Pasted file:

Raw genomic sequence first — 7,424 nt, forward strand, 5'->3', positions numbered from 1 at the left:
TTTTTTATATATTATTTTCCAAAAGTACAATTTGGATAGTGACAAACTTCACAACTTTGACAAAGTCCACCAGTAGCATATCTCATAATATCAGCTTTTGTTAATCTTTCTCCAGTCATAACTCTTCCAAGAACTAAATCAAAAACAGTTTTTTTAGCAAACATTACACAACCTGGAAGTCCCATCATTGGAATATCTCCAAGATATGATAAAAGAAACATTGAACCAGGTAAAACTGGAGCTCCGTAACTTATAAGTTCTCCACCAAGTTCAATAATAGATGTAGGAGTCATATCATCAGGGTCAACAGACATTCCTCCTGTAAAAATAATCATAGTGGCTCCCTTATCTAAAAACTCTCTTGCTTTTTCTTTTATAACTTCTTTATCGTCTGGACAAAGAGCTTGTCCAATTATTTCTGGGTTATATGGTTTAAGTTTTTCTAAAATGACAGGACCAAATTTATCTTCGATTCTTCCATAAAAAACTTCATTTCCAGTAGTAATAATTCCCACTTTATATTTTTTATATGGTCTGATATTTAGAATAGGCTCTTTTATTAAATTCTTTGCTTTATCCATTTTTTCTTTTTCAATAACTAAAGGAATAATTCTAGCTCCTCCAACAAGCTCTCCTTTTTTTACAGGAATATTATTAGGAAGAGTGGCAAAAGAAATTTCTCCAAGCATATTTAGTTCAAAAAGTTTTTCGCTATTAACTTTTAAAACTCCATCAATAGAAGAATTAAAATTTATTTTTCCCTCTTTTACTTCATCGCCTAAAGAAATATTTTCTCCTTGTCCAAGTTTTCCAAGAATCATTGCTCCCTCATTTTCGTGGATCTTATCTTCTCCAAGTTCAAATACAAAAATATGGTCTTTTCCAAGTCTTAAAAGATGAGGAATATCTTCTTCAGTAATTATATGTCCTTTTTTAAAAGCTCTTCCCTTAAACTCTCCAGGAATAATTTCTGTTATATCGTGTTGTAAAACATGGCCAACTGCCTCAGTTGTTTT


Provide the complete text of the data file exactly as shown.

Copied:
Raw genomic sequence first — 7,424 nt, forward strand, 5'->3', positions numbered from 1 at the left:
TTTTTTATATATTATTTTCCAAAAGTACAATTTGGATAGTGACAAACTTCACAACTTTGACAAAGTCCACCAGTAGCATATCTCATAATATCAGCTTTTGTTAATCTTTCTCCAGTCATAACTCTTCCAAGAACTAAATCAAAAACAGTTTTTTTAGCAAACATTACACAACCTGGAAGTCCCATCATTGGAATATCTCCAAGATATGATAAAAGAAACATTGAACCAGGTAAAACTGGAGCTCCGTAACTTATAAGTTCTCCACCAAGTTCAATAATAGATGTAGGAGTCATATCATCAGGGTCAACAGACATTCCTCCTGTAAAAATAATCATAGTGGCTCCCTTATCTAAAAACTCTCTTGCTTTTTCTTTTATAACTTCTTTATCGTCTGGACAAAGAGCTTGTCCAATTATTTCTGGGTTATATGGTTTAAGTTTTTCTAAAATGACAGGACCAAATTTATCTTCGATTCTTCCATAAAAAACTTCATTTCCAGTAGTAATAATTCCCACTTTATATTTTTTATATGGTCTGATATTTAGAATAGGCTCTTTTATTAAATTCTTTGCTTTATCCATTTTTTCTTTTTCAATAACTAAAGGAATAATTCTAGCTCCTCCAACAAGCTCTCCTTTTTTTACAGGAATATTATTAGGAAGAGTGGCAAAAGAAATTTCTCCAAGCATATTTAGTTCAAAAAGTTTTTCGCTATTAACTTTTAAAACTCCATCAATAGAAGAATTAAAATTTATTTTTCCCTCTTTTACTTCATCGCCTAAAGAAATATTTTCTCCTTGTCCAAGTTTTCCAAGAATCATTGCTCCCTCATTTTCGTGGATCTTATCTTCTCCAAGTTCAAATACAAAAATATGGTCTTTTCCAAGTCTTAAAAGATGAGGAATATCTTCTTCAGTAATTATATGTCCTTTTTTAAAAGCTCTTCCCTTAAACTCTCCAGGAATAATTTCTGTTATATCGTGTTGTAAAACATGGCCAACTGCCTCAGTTGTTTT